"How can money be the root of all evil, when shopping is the cure for all sadness..." Elizabeth Taylor
This is the main body of the window display and generally provides the main opportunity to promote your products/message.
The mid ground consists of your window kit (basis to build your displays on) and the products you want to dress/promote.
A key component in the mid ground is to ensure you group the basic kit correctly first. It is vital that the whole window has a theme so that the display has maximum impact. This theme could be colour, lifestyle, brand, material/pattern, story.
Lets talk Backgrounds on your Christmas window displays. This could be the back wall of your window or a back drop that you install.
The purpose of the background is to focus your eye on the display rather than the busy environment of the shop behind.
If you have a back wall this can be painted into seasonal colour to provide interest or you can attach graphics|decals to create the right mood.
Alternatively you can create an effective background to your display by hanging a decorative garland or suspending decorative items from the ceiling....
If you can’t get a little creative at Christmas, when can you? While your store window displays shouldn’t all be about Christmas trees and faux snow (so unrealistic here in Oz), you shouldn’t forego the festive cheer.
Customers will expect – and love – to see your take on Christmas window dressing, so you shouldn’t be afraid to think outside the box.For retailers across all sectors, there are a lot of ways you can spread a little Christmas cheer with your windows....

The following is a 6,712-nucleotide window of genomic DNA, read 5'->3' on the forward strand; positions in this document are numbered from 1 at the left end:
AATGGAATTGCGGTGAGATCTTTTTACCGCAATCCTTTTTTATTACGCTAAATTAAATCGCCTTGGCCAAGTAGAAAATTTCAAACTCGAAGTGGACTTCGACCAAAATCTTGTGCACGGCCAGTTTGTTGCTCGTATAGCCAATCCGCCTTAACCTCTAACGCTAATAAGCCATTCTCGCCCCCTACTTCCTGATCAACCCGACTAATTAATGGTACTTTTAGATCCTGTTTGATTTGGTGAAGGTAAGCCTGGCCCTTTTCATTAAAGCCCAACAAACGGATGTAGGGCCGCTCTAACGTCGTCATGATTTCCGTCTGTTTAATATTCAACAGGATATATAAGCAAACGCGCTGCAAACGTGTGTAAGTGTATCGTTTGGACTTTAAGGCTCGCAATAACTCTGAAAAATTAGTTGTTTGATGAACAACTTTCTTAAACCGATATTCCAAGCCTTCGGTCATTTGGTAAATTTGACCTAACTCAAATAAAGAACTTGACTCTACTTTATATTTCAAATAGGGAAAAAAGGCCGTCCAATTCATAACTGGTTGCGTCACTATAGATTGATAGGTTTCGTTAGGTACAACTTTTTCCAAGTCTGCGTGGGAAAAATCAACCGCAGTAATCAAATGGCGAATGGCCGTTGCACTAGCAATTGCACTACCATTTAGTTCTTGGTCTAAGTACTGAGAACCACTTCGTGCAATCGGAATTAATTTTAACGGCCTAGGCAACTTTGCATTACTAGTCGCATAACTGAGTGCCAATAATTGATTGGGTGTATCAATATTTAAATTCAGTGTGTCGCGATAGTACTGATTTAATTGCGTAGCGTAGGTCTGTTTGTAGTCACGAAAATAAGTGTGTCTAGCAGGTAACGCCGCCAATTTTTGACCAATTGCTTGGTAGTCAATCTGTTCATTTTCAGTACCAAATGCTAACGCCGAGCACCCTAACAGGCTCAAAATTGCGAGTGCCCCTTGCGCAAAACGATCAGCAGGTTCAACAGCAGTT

The Christmas retailing period can represent up to 40% of a retailers annual sales. Christmas 2016 generated $48.1billion in sales. And, yes, these are Australian figures.
In order to stand out in crowded shopping centres and shopping strips this festive season, retailers are going to have to think outside the (beautifully wrapped) box. So kiss goodbye to Rudolf and tinsel. Here is my first Visual Merchandising tip for the season. (By no means am I suggesting to put up your first full Christmas window, but I am suggesting you give thought as to what you're going to do and give consideration to my suggestion below...)
Dress for the “Christmas Customer”
Before you start, it’s important to remember that your “Christmas Customer” is different from a regular shopper in shop.
While we might all be filled with a little more festive cheer at this time of year, our stress levels are up, we’re busier than ever, and we’re rushing around at 120 kilometres per hour. But perhaps the biggest difference to note is the customer journey. Your
“Christmas Customer” is a gift-giver, not an end user.
This means they need to be told something different by your window displays. Check out this Christmas Windows display board on Pinterest for ideas on how to be different and consider using mannequins in your window. Mannequins are silent, yet persuasive, sales staff.
Festive visual merchandising needs to interrupt the customer journey and display the perfect gift for a loved one (or not so loved one). By remembering this subtle shift in shopping behaviour, you can instantly create windows that drive foot traffic.